HEALTH warnings linking fat consumption to coronary heart disease "should not have been introduced", according to a study which turns decades of dietary advice on its head.


Consumers in the UK and US were first urged to cut their fat intake in 1977 amid fears that it raised blood cholesterol and led to coronary heart disease (CHD).

In particular, guidelines - reiterated in 1983 - advised millions of citizens to avoid foods high in saturated fats and ensure that calories from saturated fat accounted for no more than 10 per cent of their total energy intake. The recommendations added that calories from all types of fat should account for no more than 30 per cent of a person's diet - around 600 calories per day for a woman and 750 for a man.

However, a review of the clinical data underpinning the advice has concluded that it lacked any solid trial evidence to back it up and "should not have been introduced".

The six studies on which the advice was based were involved only male participants, with no significant difference in CHD deaths among the treatment groups - who underwent various dietary interventions - compared to the control groups, according to a study published in the journal Open Heart.

In addition, five of the six of the studies did not even test the theory that a maximum fat intake of 30 per cent, including10 per cent saturated, actually reduced the risk of developing CHD.

Instead, they examined the impact of swapping saturated fat for vegetable oil and reducing fat consumption to 20 per cent.

The researchers, from the University of the West of Scotland and Saint Luke's Mid America Heart Institute in Kansas City, said: "It seems incomprehensible that dietary advice was introduced for 220 million Americans and 56 million UK citizens, given the contrary results from a small number of unhealthy men...two recent publications have questioned the alleged relationship between saturated fat and CHD and called for dietary guidelines to be reconsidered.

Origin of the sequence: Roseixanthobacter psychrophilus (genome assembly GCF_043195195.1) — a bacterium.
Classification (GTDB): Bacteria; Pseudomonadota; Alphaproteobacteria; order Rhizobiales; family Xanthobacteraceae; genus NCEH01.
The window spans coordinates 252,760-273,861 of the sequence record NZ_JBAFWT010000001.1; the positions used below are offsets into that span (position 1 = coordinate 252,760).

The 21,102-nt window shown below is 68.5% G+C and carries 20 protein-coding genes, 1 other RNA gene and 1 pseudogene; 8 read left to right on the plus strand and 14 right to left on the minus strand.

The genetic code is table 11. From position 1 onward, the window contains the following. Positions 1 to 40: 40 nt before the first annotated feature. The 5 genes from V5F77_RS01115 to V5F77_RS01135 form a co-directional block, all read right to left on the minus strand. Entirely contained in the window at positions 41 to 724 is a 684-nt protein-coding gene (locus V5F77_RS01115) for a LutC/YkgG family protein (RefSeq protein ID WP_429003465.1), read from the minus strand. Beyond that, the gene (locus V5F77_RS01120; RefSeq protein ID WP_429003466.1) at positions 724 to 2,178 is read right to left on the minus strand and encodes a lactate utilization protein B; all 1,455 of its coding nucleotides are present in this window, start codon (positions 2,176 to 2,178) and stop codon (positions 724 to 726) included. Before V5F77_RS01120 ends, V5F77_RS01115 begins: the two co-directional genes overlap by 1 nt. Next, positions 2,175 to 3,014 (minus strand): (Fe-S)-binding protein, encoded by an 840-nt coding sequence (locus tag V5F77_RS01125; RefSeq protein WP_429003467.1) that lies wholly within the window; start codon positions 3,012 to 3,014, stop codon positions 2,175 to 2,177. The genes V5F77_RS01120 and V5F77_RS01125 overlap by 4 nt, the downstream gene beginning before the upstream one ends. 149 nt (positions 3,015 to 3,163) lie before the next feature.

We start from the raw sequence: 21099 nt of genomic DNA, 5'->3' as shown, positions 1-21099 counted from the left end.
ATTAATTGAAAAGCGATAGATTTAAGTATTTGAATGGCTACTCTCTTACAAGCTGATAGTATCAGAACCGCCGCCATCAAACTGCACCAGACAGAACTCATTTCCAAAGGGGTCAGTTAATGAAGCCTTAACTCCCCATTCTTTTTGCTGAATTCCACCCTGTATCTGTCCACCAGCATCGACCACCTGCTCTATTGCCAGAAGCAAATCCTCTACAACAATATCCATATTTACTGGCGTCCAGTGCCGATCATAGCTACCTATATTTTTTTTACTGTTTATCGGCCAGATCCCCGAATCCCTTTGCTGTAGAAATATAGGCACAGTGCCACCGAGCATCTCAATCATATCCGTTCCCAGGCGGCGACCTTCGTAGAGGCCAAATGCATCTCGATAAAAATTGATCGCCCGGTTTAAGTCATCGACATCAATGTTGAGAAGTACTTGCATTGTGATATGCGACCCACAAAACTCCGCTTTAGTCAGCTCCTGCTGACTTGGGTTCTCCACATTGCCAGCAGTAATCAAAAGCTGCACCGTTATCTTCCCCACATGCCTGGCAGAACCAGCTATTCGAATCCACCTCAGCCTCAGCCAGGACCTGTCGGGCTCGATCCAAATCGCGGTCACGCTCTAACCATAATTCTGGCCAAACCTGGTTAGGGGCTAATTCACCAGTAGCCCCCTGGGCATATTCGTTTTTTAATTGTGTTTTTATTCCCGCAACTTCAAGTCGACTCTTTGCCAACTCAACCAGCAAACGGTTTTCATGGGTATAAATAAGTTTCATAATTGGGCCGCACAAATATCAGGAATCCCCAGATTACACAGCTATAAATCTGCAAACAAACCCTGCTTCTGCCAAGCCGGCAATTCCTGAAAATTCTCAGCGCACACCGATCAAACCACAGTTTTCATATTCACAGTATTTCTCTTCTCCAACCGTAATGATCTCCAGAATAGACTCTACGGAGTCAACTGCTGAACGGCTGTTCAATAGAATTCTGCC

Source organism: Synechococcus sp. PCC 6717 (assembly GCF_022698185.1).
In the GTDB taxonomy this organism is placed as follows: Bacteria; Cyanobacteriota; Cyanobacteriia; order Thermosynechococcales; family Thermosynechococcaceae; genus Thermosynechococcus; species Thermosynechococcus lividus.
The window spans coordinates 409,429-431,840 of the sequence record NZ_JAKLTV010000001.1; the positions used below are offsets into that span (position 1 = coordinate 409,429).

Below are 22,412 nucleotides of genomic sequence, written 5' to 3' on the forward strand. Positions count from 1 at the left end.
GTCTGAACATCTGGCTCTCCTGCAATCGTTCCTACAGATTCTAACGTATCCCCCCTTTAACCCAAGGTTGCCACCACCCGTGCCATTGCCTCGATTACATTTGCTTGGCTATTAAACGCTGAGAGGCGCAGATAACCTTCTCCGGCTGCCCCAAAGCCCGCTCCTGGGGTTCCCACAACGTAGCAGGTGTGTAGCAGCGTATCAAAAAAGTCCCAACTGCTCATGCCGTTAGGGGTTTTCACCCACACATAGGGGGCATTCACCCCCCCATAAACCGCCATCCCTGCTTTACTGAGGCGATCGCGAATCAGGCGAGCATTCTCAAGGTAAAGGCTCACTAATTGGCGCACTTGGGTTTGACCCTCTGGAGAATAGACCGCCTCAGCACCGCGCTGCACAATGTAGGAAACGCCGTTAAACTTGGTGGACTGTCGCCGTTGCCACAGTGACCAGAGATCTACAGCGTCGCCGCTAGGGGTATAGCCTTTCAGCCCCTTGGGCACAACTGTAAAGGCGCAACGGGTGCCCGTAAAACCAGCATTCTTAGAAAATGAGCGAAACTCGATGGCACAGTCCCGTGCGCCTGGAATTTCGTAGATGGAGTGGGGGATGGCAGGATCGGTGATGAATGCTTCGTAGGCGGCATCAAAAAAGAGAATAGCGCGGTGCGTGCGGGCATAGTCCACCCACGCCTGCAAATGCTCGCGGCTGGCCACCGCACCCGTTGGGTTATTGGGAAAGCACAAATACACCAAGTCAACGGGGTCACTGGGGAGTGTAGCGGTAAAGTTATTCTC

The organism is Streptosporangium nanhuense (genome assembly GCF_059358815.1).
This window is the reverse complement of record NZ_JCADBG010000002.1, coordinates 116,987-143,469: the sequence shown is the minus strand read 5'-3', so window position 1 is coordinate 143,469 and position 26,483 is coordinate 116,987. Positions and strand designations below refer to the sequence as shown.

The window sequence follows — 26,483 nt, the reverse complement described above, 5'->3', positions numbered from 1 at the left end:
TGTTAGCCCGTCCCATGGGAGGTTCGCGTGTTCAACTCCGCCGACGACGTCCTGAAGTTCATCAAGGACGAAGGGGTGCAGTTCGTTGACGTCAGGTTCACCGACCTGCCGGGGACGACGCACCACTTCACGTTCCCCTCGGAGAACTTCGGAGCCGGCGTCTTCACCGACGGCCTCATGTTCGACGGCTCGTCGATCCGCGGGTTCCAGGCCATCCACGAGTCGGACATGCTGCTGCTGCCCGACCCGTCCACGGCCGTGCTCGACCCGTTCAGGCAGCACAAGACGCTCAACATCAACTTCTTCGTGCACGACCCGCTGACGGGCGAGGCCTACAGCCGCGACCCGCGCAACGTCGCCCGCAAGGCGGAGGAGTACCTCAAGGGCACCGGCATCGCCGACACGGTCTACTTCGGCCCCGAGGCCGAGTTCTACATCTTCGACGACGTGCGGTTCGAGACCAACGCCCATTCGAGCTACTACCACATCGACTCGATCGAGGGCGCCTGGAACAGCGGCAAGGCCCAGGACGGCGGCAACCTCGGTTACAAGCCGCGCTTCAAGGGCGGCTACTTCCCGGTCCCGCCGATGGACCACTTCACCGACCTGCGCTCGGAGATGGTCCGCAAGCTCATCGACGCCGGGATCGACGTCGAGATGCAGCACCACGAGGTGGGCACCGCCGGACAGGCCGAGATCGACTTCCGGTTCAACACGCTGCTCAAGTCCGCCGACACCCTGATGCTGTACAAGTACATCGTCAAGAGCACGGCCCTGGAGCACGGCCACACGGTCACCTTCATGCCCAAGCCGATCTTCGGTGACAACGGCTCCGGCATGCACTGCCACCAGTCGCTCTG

"The present review concludes that dietary advice not merely needs review; it should not have been introduced."

Only one of the studies - a five-year randomised control trial in Sydney in the 1970s involving 458 men aged 30 to 59 - tested the benefits of reducing saturated fat intake to 10 per cent.

One group of men consumed a diet containing 10 per cent saturated fat and 15 per cent polyunsaturated fat, while the second group consumed 14 per cent saturated fat to nine per cent polyunsaturated fat.

Bizarrely, given the dietary advice which followed, mortality from all causes - but particularly coronary heart disease - was actually higher among the group consuming less saturated fat.

The authors of the Open Heart study, who include Zoe Harcombe of the University of the West of Scotland, write: "It is a widely held view that reductions in cholesterol are healthful per se.

"The original RCTs [randomised control trials] did not find any relationship between dietary fat intake and deaths from CHD or all-causes, despite significant reductions in cholesterol levels in the intervention and control groups.

"This undermines the role of serum cholesterol levels as an intermediary to the development of CHD."

In recent years, nutrition science has moved away from fat as the main culprit behind illness and obesity, with increasing numbers of studies highlighting the dangers posed by diets high in sugar and certain carbohydrates - which are, in essence, complex sugars.

In a linked editorial, Rahul Bahl, of the Royal Berkshire NHS Foundation Trust, warns that the limitations exposed by the Open Heart study does not mean the original advice itself is wrong since subsequent epidemiological studies have found a link between dietary fat and heart disease.

He added: "There is certainly a strong argument that an over-reliance in public health on saturated fat as the main dietary villain for cardiovascular disease has distracted from the risks posed by other nutrients, such as carbohydrates.

"Yet replacing one caricature with another does not feel like a solution."